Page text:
AIDS and Behavior

, Volume 16, Issue 2, pp 461–468

Comparison of Antiretroviral Adherence Questions

  • Karina M. Berg
  • Ira B. Wilson
  • Xuan Li
  • Julia H. Arnsten
Original Paper

DOI: 10.1007/s10461-010-9864-z

Cite this article as:
Berg, K.M., Wilson, I.B., Li, X. et al. AIDS Behav (2012) 16: 461. doi:10.1007/s10461-010-9864-z

Abstract

Our objective was to compare antiretroviral adherence questions to better understand concordance between measures. Among 53 methadone maintained HIV-infected drug users, we compared five measures, including two single item measures using qualitative Likert-type responses, one measure of percent adherence, one visual analog scale, and one multi-item measure that averaged responses across antiretrovirals. Responses were termed inconsistent if respondents endorsed the highest adherence level on at least one measure but middle levels on others. We examined ceiling effects, concordance, and correlations with VL. Response distributions differed markedly between measures. A ceiling effect was less pronounced for the single-item measures than for the measure that averaged responses for each antiretroviral: the proportion with 100% adherence varied from 22% (single item measure) to 58% (multi-item measure). Overall agreement between measures ranged from fair to good; 49% of participants had inconsistent responses. Though responses correlated with VL, single-item measures had higher correlations. Future studies should compare single-item questions to objective measures.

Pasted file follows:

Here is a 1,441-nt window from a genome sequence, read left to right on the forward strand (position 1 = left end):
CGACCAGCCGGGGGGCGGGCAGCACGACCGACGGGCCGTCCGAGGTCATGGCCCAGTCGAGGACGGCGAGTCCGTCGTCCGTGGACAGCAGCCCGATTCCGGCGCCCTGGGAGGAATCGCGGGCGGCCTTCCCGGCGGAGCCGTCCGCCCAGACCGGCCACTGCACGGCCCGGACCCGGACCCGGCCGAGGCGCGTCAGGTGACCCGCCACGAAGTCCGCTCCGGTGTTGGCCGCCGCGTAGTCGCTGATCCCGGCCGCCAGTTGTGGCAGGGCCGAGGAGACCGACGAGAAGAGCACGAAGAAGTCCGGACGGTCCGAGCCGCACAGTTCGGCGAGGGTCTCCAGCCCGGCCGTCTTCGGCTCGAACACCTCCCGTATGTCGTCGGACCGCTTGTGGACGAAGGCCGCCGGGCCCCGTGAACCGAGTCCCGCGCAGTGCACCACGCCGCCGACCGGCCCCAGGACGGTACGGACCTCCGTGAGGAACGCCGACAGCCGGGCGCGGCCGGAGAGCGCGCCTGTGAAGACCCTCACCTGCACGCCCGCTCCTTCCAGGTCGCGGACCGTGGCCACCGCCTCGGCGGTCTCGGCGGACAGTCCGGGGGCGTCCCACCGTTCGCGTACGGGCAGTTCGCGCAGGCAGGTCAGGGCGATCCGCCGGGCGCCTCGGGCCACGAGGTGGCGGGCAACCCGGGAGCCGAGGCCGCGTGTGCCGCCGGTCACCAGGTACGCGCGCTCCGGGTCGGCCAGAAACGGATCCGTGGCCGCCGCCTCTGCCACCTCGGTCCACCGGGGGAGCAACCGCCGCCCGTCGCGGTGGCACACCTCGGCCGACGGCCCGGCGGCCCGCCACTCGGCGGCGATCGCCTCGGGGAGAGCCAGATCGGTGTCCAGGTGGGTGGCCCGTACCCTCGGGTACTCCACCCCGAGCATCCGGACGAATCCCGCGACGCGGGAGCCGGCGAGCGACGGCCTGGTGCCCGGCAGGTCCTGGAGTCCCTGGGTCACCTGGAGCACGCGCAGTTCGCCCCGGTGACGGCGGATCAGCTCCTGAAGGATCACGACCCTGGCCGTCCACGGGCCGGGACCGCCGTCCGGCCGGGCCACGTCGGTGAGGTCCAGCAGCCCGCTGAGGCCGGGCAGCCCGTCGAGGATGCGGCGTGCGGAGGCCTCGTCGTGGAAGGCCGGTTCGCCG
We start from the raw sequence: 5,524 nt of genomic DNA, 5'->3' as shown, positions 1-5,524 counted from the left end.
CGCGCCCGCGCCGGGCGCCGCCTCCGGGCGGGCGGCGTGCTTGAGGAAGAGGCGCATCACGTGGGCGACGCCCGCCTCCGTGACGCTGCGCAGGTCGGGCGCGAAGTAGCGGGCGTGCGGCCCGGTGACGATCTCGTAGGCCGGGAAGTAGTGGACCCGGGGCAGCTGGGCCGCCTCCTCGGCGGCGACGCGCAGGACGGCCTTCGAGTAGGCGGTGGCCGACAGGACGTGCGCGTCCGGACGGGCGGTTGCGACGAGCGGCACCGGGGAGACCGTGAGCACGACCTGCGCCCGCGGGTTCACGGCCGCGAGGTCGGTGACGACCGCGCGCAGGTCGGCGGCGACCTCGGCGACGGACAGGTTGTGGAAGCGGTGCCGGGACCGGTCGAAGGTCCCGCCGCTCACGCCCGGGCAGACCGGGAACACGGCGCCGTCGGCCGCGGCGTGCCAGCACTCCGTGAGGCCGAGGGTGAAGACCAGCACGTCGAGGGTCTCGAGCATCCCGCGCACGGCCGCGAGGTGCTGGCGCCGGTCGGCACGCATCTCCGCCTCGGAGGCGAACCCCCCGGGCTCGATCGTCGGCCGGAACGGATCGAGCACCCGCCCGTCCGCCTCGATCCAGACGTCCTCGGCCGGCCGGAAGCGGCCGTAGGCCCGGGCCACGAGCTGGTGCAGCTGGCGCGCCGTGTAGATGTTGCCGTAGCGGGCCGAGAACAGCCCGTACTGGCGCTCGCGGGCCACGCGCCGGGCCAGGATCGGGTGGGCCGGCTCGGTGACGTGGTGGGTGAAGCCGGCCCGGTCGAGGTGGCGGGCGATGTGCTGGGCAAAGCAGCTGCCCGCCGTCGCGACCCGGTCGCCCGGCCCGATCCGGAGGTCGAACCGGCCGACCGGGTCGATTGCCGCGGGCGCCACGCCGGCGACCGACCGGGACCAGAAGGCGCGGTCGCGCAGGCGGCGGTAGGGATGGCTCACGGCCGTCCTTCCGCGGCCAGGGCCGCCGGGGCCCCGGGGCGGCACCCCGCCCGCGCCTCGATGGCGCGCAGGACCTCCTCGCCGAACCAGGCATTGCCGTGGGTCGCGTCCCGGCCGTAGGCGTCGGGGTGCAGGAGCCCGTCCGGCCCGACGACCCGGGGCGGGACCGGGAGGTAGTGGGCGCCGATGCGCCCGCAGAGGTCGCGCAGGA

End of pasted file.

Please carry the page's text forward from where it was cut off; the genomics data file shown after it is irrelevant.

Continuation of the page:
Keywords

Antiretroviral adherence Self-report Adherence measurement HIV Methadone 

Copyright information

© Springer Science+Business Media, LLC 2010

Authors and Affiliations

  • Karina M. Berg
    • 1
    • 2
  • Ira B. Wilson
    • 3
  • Xuan Li
    • 1
  • Julia H. Arnsten
    • 1
    • 2
    • 4
  1. 1.Department of MedicineAlbert Einstein College of Medicine and Montefiore Medical CenterBronxUSA
  2. 2.Department of Psychiatry and Behavioral SciencesAlbert Einstein College of Medicine and Montefiore Medical CenterBronxUSA
  3. 3.Program on Public Health, Warren Alpert School of MedicineBrown UniversityProvidenceUSA
  4. 4.Department of Epidemiology and Population HealthAlbert Einstein College of Medicine and Montefiore Medical CenterBronxUSA

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